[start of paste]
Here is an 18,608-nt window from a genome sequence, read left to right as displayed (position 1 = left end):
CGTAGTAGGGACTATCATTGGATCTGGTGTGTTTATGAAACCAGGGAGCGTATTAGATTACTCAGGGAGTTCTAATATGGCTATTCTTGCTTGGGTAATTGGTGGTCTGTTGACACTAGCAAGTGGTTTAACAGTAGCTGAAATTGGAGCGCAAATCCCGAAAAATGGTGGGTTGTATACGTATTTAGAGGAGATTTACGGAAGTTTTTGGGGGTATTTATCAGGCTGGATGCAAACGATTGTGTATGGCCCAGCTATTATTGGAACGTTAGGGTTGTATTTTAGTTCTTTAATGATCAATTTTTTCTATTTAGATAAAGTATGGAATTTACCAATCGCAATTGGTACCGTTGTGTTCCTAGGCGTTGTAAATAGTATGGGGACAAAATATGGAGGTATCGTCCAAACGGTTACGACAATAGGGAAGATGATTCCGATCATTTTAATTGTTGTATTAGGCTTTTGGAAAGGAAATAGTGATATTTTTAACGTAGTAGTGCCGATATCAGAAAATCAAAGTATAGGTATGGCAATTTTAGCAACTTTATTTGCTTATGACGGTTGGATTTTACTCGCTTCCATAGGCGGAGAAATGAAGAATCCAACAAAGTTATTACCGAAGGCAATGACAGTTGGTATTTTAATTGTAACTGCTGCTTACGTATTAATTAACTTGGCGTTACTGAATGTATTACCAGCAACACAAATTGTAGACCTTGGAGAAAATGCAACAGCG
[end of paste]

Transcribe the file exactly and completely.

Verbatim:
Here is an 18,608-nt window from a genome sequence, read left to right as displayed (position 1 = left end):
CGTAGTAGGGACTATCATTGGATCTGGTGTGTTTATGAAACCAGGGAGCGTATTAGATTACTCAGGGAGTTCTAATATGGCTATTCTTGCTTGGGTAATTGGTGGTCTGTTGACACTAGCAAGTGGTTTAACAGTAGCTGAAATTGGAGCGCAAATCCCGAAAAATGGTGGGTTGTATACGTATTTAGAGGAGATTTACGGAAGTTTTTGGGGGTATTTATCAGGCTGGATGCAAACGATTGTGTATGGCCCAGCTATTATTGGAACGTTAGGGTTGTATTTTAGTTCTTTAATGATCAATTTTTTCTATTTAGATAAAGTATGGAATTTACCAATCGCAATTGGTACCGTTGTGTTCCTAGGCGTTGTAAATAGTATGGGGACAAAATATGGAGGTATCGTCCAAACGGTTACGACAATAGGGAAGATGATTCCGATCATTTTAATTGTTGTATTAGGCTTTTGGAAAGGAAATAGTGATATTTTTAACGTAGTAGTGCCGATATCAGAAAATCAAAGTATAGGTATGGCAATTTTAGCAACTTTATTTGCTTATGACGGTTGGATTTTACTCGCTTCCATAGGCGGAGAAATGAAGAATCCAACAAAGTTATTACCGAAGGCAATGACAGTTGGTATTTTAATTGTAACTGCTGCTTACGTATTAATTAACTTGGCGTTACTGAATGTATTACCAGCAACACAAATTGTAGACCTTGGAGAAAATGCAACAGCG